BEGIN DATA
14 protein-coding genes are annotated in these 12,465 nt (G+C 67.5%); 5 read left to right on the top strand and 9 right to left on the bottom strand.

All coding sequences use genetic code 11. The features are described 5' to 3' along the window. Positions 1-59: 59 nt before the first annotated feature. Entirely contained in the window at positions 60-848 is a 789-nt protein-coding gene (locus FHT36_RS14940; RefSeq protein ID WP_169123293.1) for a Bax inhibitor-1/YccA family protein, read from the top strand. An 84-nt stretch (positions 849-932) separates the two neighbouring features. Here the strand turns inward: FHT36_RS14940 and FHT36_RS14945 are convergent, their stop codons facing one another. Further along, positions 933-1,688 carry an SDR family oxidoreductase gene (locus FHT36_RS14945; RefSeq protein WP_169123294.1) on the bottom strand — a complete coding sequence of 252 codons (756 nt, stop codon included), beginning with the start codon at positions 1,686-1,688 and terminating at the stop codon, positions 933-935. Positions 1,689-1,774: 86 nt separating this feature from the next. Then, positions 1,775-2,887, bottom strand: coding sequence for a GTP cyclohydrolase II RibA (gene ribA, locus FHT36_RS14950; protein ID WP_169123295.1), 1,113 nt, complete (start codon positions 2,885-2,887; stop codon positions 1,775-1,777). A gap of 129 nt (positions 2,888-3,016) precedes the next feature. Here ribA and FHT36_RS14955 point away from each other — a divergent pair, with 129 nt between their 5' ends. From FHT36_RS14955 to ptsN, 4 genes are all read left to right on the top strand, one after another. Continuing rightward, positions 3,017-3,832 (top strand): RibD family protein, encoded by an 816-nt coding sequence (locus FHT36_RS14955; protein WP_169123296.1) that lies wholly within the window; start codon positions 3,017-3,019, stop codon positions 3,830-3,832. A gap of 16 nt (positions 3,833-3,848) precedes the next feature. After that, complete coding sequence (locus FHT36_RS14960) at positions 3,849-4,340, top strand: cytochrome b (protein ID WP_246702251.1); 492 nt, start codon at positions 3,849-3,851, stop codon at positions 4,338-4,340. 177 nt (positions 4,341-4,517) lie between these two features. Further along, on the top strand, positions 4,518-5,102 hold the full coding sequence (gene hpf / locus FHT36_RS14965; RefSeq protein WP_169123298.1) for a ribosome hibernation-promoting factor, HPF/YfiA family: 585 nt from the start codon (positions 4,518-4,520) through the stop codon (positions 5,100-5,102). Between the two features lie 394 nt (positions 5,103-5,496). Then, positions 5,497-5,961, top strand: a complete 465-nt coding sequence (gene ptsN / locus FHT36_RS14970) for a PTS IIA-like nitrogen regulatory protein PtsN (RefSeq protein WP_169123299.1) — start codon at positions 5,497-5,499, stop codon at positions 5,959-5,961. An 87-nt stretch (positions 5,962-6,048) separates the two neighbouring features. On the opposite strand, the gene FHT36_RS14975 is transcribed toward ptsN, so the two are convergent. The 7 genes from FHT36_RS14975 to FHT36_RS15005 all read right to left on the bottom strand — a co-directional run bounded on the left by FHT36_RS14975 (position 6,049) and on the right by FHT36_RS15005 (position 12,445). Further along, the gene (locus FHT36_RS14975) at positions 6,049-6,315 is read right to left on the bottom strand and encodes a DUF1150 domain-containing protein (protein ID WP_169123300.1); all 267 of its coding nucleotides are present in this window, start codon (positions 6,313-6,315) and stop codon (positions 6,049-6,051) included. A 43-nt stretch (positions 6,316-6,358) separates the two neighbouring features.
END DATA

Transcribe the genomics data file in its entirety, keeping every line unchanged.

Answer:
14 protein-coding genes are annotated in these 12,465 nt (G+C 67.5%); 5 read left to right on the top strand and 9 right to left on the bottom strand.

All coding sequences use genetic code 11. The features are described 5' to 3' along the window. Positions 1-59: 59 nt before the first annotated feature. Entirely contained in the window at positions 60-848 is a 789-nt protein-coding gene (locus FHT36_RS14940; RefSeq protein ID WP_169123293.1) for a Bax inhibitor-1/YccA family protein, read from the top strand. An 84-nt stretch (positions 849-932) separates the two neighbouring features. Here the strand turns inward: FHT36_RS14940 and FHT36_RS14945 are convergent, their stop codons facing one another. Further along, positions 933-1,688 carry an SDR family oxidoreductase gene (locus FHT36_RS14945; RefSeq protein WP_169123294.1) on the bottom strand — a complete coding sequence of 252 codons (756 nt, stop codon included), beginning with the start codon at positions 1,686-1,688 and terminating at the stop codon, positions 933-935. Positions 1,689-1,774: 86 nt separating this feature from the next. Then, positions 1,775-2,887, bottom strand: coding sequence for a GTP cyclohydrolase II RibA (gene ribA, locus FHT36_RS14950; protein ID WP_169123295.1), 1,113 nt, complete (start codon positions 2,885-2,887; stop codon positions 1,775-1,777). A gap of 129 nt (positions 2,888-3,016) precedes the next feature. Here ribA and FHT36_RS14955 point away from each other — a divergent pair, with 129 nt between their 5' ends. From FHT36_RS14955 to ptsN, 4 genes are all read left to right on the top strand, one after another. Continuing rightward, positions 3,017-3,832 (top strand): RibD family protein, encoded by an 816-nt coding sequence (locus FHT36_RS14955; protein WP_169123296.1) that lies wholly within the window; start codon positions 3,017-3,019, stop codon positions 3,830-3,832. A gap of 16 nt (positions 3,833-3,848) precedes the next feature. After that, complete coding sequence (locus FHT36_RS14960) at positions 3,849-4,340, top strand: cytochrome b (protein ID WP_246702251.1); 492 nt, start codon at positions 3,849-3,851, stop codon at positions 4,338-4,340. 177 nt (positions 4,341-4,517) lie between these two features. Further along, on the top strand, positions 4,518-5,102 hold the full coding sequence (gene hpf / locus FHT36_RS14965; RefSeq protein WP_169123298.1) for a ribosome hibernation-promoting factor, HPF/YfiA family: 585 nt from the start codon (positions 4,518-4,520) through the stop codon (positions 5,100-5,102). Between the two features lie 394 nt (positions 5,103-5,496). Then, positions 5,497-5,961, top strand: a complete 465-nt coding sequence (gene ptsN / locus FHT36_RS14970) for a PTS IIA-like nitrogen regulatory protein PtsN (RefSeq protein WP_169123299.1) — start codon at positions 5,497-5,499, stop codon at positions 5,959-5,961. An 87-nt stretch (positions 5,962-6,048) separates the two neighbouring features. On the opposite strand, the gene FHT36_RS14975 is transcribed toward ptsN, so the two are convergent. The 7 genes from FHT36_RS14975 to FHT36_RS15005 all read right to left on the bottom strand — a co-directional run bounded on the left by FHT36_RS14975 (position 6,049) and on the right by FHT36_RS15005 (position 12,445). Further along, the gene (locus FHT36_RS14975) at positions 6,049-6,315 is read right to left on the bottom strand and encodes a DUF1150 domain-containing protein (protein ID WP_169123300.1); all 267 of its coding nucleotides are present in this window, start codon (positions 6,313-6,315) and stop codon (positions 6,049-6,051) included. A 43-nt stretch (positions 6,316-6,358) separates the two neighbouring features.